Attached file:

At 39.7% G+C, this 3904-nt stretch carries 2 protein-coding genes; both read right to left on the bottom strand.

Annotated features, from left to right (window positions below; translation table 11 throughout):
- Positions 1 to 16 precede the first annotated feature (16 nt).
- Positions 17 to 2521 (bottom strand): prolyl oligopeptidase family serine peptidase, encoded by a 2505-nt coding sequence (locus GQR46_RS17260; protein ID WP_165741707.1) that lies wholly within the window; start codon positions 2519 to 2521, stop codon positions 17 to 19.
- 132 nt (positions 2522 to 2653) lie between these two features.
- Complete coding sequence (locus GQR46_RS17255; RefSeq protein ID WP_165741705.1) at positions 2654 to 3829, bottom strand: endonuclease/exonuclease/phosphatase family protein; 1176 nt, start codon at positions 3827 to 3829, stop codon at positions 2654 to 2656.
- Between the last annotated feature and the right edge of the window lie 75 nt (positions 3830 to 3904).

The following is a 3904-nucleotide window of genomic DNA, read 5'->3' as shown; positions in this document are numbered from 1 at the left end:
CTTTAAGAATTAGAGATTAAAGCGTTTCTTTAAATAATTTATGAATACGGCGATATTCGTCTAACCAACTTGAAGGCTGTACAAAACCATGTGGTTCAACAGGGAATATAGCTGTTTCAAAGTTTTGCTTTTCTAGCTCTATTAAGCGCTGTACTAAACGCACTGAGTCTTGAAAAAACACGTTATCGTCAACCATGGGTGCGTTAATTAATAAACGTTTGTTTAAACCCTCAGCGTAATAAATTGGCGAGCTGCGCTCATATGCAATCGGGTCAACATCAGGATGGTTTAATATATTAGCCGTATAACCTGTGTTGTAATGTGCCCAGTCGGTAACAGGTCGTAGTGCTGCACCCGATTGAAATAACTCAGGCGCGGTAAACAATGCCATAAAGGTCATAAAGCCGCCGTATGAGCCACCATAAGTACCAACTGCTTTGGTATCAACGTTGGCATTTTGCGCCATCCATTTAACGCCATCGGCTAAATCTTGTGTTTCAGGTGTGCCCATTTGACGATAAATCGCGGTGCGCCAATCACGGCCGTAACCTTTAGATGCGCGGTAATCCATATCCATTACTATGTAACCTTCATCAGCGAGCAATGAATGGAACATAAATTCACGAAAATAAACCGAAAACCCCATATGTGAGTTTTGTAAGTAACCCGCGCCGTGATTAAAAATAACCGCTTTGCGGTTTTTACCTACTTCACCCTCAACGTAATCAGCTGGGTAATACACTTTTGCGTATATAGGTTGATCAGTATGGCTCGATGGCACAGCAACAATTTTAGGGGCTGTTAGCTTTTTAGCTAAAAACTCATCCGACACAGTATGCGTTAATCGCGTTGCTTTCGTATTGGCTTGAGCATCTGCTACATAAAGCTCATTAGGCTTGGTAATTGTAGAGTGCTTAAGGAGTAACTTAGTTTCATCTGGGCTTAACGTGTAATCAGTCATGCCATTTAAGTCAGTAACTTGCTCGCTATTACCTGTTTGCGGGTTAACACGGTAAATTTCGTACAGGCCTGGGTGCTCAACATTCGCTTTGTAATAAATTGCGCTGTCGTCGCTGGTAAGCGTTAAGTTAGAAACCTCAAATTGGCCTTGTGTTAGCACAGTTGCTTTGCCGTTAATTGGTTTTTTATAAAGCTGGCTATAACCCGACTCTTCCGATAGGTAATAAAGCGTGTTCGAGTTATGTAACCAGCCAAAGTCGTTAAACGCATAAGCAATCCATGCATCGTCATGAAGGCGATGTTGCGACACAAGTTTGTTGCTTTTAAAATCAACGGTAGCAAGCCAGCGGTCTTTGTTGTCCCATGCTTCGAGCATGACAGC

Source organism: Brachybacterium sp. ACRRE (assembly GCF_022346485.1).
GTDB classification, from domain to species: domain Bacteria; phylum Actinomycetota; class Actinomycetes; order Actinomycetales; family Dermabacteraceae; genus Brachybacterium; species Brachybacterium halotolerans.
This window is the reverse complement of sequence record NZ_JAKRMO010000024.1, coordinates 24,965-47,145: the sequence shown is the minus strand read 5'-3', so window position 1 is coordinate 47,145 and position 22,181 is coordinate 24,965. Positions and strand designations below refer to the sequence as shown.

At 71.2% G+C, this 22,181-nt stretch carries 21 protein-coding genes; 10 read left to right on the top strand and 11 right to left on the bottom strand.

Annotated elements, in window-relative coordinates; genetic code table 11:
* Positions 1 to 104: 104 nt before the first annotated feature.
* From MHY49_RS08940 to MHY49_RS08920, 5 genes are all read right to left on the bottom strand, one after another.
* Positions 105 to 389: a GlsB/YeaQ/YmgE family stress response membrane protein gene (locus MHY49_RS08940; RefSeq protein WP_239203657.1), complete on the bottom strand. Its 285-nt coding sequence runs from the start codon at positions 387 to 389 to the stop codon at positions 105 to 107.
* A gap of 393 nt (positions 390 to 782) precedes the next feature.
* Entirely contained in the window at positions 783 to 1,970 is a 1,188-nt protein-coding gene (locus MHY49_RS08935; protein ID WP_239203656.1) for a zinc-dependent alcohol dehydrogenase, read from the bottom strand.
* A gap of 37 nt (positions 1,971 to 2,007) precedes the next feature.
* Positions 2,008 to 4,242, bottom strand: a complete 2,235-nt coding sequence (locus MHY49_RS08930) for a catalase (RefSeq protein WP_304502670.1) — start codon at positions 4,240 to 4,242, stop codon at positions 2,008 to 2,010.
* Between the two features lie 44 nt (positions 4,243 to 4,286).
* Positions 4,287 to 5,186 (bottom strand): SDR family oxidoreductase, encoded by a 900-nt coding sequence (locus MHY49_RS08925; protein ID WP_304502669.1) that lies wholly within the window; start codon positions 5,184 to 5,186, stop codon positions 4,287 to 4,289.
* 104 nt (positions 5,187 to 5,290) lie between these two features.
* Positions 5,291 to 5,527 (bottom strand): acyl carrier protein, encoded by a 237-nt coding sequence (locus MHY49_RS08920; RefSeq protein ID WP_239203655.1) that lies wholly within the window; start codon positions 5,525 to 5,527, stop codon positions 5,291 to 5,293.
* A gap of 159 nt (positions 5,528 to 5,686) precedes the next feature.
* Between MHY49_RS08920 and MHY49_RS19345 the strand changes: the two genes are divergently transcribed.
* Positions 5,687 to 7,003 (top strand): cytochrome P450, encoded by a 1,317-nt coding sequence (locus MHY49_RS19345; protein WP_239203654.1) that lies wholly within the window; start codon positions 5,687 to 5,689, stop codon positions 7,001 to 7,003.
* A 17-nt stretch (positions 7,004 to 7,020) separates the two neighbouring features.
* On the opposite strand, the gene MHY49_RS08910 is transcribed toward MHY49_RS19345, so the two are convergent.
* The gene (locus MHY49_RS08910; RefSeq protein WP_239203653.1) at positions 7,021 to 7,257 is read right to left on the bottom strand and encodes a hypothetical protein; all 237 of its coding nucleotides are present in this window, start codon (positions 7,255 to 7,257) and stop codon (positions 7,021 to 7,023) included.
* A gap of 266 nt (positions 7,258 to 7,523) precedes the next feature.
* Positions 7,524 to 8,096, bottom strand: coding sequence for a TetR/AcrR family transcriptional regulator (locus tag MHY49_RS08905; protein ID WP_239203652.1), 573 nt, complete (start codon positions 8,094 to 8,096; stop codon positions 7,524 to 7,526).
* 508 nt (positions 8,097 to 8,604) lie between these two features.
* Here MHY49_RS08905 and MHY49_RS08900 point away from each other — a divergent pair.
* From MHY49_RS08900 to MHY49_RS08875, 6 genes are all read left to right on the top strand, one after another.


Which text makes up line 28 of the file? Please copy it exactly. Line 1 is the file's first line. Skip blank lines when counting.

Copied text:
* Positions 5,687 to 7,003 (top strand): cytochrome P450, encoded by a 1,317-nt coding sequence (locus MHY49_RS19345; protein WP_239203654.1) that lies wholly within the window; start codon positions 5,687 to 5,689, stop codon positions 7,001 to 7,003.